In Case C93/16, Ornua Co-operative Ltd (Ornua) brought an action against Tindale & Stanton Ltd España SL (Tindale) for trade mark infringement. Ornua is in the food sector and owns EU trade marks for KERRYGOLD (stylised). Ornua sold its products in several countries in the EU, including Spain and the UK. Tindale is a Spanish company which exports goods marked under the brand KERRYMAID. Tindale manufactures margarine products, which are made in Ireland and then distributed in Spain.

Ornua brought an action against Tindale’s use of the mark KERRYMAID in the Spanish Court, as the Court with the capacity to deal with EU trade mark matters. The Spanish Court initially dismissed the case and found no trade mark infringement. Ornua appealed this decision, and the appellant court referred several questions to the Court of Justice of the European Union (CJEU). These questions related to the unitary nature of the EU trade mark.

The first question was whether co-existence in UK and Ireland (as countries in the EU) of the KERRYMAID and KERRYGOLD marks meant that there would be no likelihood of confusion of the marks throughout the entire European Union. The CJEU held that even if the EUTM and the national marks did co-exist in UK and Ireland, which seemed to be the case in this situation, the conclusion should not automatically be that there would be peaceful co-existence across all of the EU. This is because there needs to be a global assessment of all the relevant factors in the case concerned, and that assessment may lead to different conclusions in different countries, especially in view of linguistic diversity.

The second question concerned the impact of indications of geographical origin, as Kerry is an Irish county known for producing cattle. The question was whether or not the Spanish courts could take the geographical significance of KERRY into consideration in deciding whether or not there was infringement in Spain. The CJEU held that the Regulations should be interpreted as meaning that factors such as the geographical significance of the term in one part of the EU (here, Ireland) could be taken into account in assessing whether there was infringement in another part of the EU (Spain), but only if market conditions and sociocultural circumstances were not significantly different in those respective parts of the EU.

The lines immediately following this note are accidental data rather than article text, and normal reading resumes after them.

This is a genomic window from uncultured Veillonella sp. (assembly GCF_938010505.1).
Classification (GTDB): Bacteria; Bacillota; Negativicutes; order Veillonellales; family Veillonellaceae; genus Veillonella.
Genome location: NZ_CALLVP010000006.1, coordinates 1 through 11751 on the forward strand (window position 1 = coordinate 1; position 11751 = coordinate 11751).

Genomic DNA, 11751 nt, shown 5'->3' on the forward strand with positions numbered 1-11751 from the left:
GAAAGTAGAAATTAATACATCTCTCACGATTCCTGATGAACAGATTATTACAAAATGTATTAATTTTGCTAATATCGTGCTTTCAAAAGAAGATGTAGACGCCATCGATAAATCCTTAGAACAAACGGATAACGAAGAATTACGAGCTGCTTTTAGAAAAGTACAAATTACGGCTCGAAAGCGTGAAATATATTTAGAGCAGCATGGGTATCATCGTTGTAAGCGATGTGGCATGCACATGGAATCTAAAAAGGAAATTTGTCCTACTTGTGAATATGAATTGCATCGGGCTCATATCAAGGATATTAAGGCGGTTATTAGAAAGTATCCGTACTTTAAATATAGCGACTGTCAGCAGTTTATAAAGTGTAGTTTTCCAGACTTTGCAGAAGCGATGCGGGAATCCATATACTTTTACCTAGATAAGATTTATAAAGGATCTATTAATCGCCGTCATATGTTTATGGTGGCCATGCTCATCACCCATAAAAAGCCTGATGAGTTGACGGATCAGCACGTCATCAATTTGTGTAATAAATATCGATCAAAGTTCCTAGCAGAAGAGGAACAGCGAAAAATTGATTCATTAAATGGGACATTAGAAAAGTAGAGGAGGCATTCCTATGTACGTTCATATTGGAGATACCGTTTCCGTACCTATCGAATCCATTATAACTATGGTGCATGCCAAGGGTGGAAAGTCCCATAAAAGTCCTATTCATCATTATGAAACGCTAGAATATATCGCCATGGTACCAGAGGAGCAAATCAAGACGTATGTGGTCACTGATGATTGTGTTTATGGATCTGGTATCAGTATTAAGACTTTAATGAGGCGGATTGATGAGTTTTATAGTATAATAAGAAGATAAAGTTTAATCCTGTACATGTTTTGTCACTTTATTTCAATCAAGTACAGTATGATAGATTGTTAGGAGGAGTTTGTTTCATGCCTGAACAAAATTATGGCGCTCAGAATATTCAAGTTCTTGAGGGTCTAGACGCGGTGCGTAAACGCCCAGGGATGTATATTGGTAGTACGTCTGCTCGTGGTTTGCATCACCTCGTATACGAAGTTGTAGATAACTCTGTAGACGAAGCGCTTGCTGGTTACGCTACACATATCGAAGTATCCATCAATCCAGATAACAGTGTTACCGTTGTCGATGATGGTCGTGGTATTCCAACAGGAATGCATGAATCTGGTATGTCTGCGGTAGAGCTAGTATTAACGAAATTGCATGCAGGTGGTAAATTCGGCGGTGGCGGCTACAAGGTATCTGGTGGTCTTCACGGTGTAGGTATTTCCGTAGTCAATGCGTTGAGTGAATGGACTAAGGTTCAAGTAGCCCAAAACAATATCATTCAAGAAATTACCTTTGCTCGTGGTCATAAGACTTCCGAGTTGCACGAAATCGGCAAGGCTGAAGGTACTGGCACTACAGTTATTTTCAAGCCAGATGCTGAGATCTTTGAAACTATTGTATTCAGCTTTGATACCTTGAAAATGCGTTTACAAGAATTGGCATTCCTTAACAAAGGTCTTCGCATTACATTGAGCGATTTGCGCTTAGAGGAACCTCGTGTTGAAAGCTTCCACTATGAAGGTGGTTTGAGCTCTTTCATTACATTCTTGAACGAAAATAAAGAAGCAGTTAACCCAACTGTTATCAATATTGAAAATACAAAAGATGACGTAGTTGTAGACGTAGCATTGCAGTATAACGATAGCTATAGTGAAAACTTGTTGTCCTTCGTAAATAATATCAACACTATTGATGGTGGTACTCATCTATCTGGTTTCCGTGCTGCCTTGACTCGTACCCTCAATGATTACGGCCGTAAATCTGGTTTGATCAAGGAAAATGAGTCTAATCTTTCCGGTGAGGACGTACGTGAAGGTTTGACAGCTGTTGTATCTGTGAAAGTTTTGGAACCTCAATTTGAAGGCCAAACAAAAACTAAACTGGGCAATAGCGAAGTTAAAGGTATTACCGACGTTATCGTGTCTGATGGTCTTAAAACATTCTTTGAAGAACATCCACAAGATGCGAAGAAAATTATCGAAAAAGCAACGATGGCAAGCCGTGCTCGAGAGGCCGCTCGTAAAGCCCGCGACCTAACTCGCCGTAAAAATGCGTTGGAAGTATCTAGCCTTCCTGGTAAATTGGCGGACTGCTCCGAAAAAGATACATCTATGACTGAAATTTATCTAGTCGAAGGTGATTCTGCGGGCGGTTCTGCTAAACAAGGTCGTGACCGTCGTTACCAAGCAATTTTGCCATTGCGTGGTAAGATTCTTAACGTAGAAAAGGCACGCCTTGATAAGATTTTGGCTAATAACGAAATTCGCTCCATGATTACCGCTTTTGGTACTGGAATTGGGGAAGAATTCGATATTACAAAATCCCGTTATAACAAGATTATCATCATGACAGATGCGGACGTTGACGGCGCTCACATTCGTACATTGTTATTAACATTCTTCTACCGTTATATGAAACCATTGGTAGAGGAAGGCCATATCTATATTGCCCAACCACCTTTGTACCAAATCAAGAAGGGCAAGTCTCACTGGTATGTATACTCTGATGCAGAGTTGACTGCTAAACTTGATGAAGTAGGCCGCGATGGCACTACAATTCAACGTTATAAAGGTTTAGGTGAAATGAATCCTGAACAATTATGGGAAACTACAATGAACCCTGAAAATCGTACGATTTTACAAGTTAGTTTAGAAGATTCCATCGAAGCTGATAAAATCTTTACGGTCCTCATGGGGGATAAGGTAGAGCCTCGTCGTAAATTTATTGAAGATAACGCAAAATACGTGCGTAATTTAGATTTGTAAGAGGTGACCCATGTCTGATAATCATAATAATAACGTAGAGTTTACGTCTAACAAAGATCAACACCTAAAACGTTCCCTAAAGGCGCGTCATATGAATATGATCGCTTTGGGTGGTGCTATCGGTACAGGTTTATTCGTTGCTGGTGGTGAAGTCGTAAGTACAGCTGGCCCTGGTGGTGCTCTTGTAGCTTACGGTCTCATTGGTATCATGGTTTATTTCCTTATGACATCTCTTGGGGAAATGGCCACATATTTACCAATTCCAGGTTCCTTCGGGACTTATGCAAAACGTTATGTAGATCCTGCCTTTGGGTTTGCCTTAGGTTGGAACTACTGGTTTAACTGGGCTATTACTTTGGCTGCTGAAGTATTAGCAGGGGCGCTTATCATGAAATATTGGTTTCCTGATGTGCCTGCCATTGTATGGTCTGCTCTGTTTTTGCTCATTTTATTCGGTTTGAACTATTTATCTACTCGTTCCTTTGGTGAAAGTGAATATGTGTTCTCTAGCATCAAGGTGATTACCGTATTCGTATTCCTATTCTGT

The third question asked whether the fact that an EU trade mark with a reputation and a sign peacefully co-exist in one part of the EU means there is due cause legitimising the use of the same sign in another part of the EU where that peaceful coexistence is absent. The CJEU held that the Spanish appellant court cannot merely base its assessment of due cause on the peaceful co-existence in Ireland and the UK when assessing infringement in Spain. Rather, there has to be a global assessment of all relevant factors.

This case reminds us that despite the unitary nature of the EUTM as outlined in the Regulations, case law suggests that it is more ‘unitary’ in some ways than in others. In many instances, even if a claimant is able to bring a claim on the basis of the unitary nature of the EUTM, the claim could fail due to the diversity in market conditions around the EU. For example, a claimant can rely on the reputation of an EUTM in an action in member state X even if they can only demonstrate reputation in member state Y, but such a claimant would struggle to demonstrate unfair advantage and detriment (the injuries necessary for a successful claim based on reputation) if they cannot show any sort of reputation of their EUTM in member state Y. There are certain national factors that must be taken into account, e.g. language or sociocultural aspects, all of which would impact on the local consumer.